The 2008 Cairo landslide happened on September 6, 2008 at el-Deweika, an informal settlement in the Manshiyat Naser neighborhood of east Cairo, Egypt; 119 people died in the rockslide. Some people blamed for the landslide were arrested and held accountable.
Boulders weighing as much as 70 tons rolled into the shanty town following the landslide. After most of the neighborhood had been flattened, those families still living in the slum were evicted and any remaining buildings were flattened by the government. As a result, hundreds of families were left homeless and many still live in squalor near the site of the disaster, despite government promises to find them homes.
The cause of the landslide has not been definitively determined, but theories included leaked sewage from development projects that eroded rocks. An internal investigation determined that the slide was caused by "fate" and no one would be blamed for it.
According to Amnesty International, authorities failed to evacuate the impoverished residents and provide them with temporary or alternative housing. People living in areas deemed unsafe in Al-Duwayqa and Ezbet Bekhit were forced out in a manner which breached the international standards that states must observe while carrying out evictions.
In May 2010, a court found Mahmoud Yassin, a Cairo deputy governor, guilty of negligence and sentenced him for five years of imprisonment. Seven other officials were sentenced to three years each.
The term landslide or less frequently, landslip, refers to several forms of mass wasting that include a wide range of ground movements, such as rockfalls, deep-seated slope failures, mudflows, and debris flows. Landslides occur in a variety of environments, characterized by either steep or gentle slope gradients, from mountain ranges to coastal cliffs or even underwater, in which case they are called submarine landslides. Gravity is the primary driving force for a landslide to occur, but there are other factors affecting slope stability that produce specific conditions that make a slope prone to failure. In many cases, the landslide is triggered by a specific event (such as a heavy rainfall, an earthquake, a slope cut to build a road, and many others), although this is not always identifiable.List of landslides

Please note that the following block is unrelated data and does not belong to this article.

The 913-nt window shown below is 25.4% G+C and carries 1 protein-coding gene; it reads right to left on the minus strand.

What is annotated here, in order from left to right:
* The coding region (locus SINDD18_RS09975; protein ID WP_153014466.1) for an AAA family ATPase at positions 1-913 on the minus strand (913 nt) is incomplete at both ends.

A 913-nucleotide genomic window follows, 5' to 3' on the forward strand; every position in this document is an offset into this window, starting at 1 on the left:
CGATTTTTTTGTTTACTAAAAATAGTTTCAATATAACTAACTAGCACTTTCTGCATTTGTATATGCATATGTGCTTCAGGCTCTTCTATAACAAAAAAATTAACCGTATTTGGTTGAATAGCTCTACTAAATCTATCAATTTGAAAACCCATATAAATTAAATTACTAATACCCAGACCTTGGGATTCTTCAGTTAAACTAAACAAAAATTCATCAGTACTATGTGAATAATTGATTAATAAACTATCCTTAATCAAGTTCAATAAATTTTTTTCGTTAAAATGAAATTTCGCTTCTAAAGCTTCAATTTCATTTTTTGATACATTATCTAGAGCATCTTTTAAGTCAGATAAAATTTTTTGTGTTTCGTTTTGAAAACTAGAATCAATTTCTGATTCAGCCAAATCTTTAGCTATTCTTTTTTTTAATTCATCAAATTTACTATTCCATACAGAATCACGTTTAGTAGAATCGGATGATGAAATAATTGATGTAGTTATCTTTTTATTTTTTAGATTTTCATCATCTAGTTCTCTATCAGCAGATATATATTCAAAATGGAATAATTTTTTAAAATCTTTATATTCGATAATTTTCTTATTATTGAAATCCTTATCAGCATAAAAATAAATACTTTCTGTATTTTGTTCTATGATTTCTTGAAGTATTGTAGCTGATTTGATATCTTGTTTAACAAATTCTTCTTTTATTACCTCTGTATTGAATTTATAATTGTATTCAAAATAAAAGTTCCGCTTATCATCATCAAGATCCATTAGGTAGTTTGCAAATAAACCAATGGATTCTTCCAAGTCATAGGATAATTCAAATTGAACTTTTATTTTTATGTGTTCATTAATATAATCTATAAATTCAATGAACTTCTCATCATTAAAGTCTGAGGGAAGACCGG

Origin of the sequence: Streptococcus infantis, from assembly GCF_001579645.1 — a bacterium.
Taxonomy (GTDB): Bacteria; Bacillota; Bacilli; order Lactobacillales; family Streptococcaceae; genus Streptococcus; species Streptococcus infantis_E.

This list of landslides is a list of notable landslides and mudflows divided into sections by date and type. This list is very incomplete as there is no central catalogue for landslides, although some for individual countries/areas do exist. Volumes of landslides are recorded in the scientific literature using cubic kilometres (km3) for the largest and millions of cubic metres (normally given the non-standard shortening of MCM) for most events.Manshiyat Naser
Manshiyat Naser (Egyptian Arabic: منشية ناصر manšeyyet Nāṣer pronounced [mænˈʃejjet ˈnɑːsˤeɾ], "the Christian suburb", Coptic: ⲙⲁⲛϫⲓⲛⲑⲱⲟⲩϯ ⲛ̀ⲛⲓⲭⲣⲓⲥⲧⲓⲁⲛⲟⲥ) is a ward (kism) of Cairo, Egypt. It covers 5.54 square kilometers, home to 262,050 people in the 2006 census, up from 168,425 in 1996 census. and borders Nasr City to the east, central Cairo districts to the west, and Khalifa ward to the south.
It is famous for the Garbage City quarter which is a slum settlement at the far southern end of Manshiyat Naser, at the base of Mokattam hills on the outskirts of Cairo. Being Cairo's largest concentration of Zabbaleen garbage collectors, its economy revolves around the collection and recycling of the city's garbage.
Although Manshiyat Naser has streets, shops, and apartments as other areas of the city, it lacks infrastructure and often has no running water, sewers, or electricity.